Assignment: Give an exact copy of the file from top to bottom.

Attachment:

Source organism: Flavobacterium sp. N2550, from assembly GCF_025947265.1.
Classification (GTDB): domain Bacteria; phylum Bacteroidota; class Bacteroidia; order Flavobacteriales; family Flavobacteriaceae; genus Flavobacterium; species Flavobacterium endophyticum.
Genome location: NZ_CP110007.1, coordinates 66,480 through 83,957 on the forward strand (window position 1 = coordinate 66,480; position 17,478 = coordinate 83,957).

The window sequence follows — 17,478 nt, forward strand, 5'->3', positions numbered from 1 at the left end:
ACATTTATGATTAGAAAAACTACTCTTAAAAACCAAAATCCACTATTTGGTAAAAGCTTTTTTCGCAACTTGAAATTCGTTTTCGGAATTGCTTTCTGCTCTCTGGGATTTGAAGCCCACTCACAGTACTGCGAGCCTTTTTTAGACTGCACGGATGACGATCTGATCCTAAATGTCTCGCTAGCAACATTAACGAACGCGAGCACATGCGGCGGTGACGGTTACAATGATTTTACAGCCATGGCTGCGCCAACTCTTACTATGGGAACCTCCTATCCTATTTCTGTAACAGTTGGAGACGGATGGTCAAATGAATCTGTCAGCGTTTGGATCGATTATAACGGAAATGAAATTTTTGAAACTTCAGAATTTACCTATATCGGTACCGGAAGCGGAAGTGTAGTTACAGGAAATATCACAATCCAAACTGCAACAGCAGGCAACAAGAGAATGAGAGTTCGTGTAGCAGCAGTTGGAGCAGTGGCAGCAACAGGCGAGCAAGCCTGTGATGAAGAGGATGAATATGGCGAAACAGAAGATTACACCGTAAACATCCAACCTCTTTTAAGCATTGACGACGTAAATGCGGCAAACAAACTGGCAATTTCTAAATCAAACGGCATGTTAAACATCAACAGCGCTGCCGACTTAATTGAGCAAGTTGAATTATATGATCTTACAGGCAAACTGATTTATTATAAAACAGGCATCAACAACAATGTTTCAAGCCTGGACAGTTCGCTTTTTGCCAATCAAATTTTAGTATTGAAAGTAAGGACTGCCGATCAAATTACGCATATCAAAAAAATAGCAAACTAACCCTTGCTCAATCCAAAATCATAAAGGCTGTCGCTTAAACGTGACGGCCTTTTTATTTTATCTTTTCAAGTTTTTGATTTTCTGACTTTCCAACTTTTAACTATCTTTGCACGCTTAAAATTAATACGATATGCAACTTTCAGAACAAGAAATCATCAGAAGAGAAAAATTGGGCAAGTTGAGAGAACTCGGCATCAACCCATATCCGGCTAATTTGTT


Source organism: Flavobacterium sp. N2550, from assembly GCF_025947265.1.
Classification (GTDB): domain Bacteria; phylum Bacteroidota; class Bacteroidia; order Flavobacteriales; family Flavobacteriaceae; genus Flavobacterium; species Flavobacterium endophyticum.
Genome location: NZ_CP110007.1, coordinates 66,480 through 83,957 on the forward strand (window position 1 = coordinate 66,480; position 17,478 = coordinate 83,957).

The window sequence follows — 17,478 nt, forward strand, 5'->3', positions numbered from 1 at the left end:
ACATTTATGATTAGAAAAACTACTCTTAAAAACCAAAATCCACTATTTGGTAAAAGCTTTTTTCGCAACTTGAAATTCGTTTTCGGAATTGCTTTCTGCTCTCTGGGATTTGAAGCCCACTCACAGTACTGCGAGCCTTTTTTAGACTGCACGGATGACGATCTGATCCTAAATGTCTCGCTAGCAACATTAACGAACGCGAGCACATGCGGCGGTGACGGTTACAATGATTTTACAGCCATGGCTGCGCCAACTCTTACTATGGGAACCTCCTATCCTATTTCTGTAACAGTTGGAGACGGATGGTCAAATGAATCTGTCAGCGTTTGGATCGATTATAACGGAAATGAAATTTTTGAAACTTCAGAATTTACCTATATCGGTACCGGAAGCGGAAGTGTAGTTACAGGAAATATCACAATCCAAACTGCAACAGCAGGCAACAAGAGAATGAGAGTTCGTGTAGCAGCAGTTGGAGCAGTGGCAGCAACAGGCGAGCAAGCCTGTGATGAAGAGGATGAATATGGCGAAACAGAAGATTACACCGTAAACATCCAACCTCTTTTAAGCATTGACGACGTAAATGCGGCAAACAAACTGGCAATTTCTAAATCAAACGGCATGTTAAACATCAACAGCGCTGCCGACTTAATTGAGCAAGTTGAATTATATGATCTTACAGGCAAACTGATTTATTATAAAACAGGCATCAACAACAATGTTTCAAGCCTGGACAGTTCGCTTTTTGCCAATCAAATTTTAGTATTGAAAGTAAGGACTGCCGATCAAATTACGCATATCAAAAAAATAGCAAACTAACCCTTGCTCAATCCAAAATCATAAAGGCTGTCGCTTAAACGTGACGGCCTTTTTATTTTATCTTTTCAAGTTTTTGATTTTCTGACTTTCCAACTTTTAACTATCTTTGCACGCTTAAAATTAATACGATATGCAACTTTCAGAACAAGAAATCATCAGAAGAGAAAAATTGGGCAAGTTGAGAGAACTCGGCATCAACCCATATCCGGCTAATTTGTT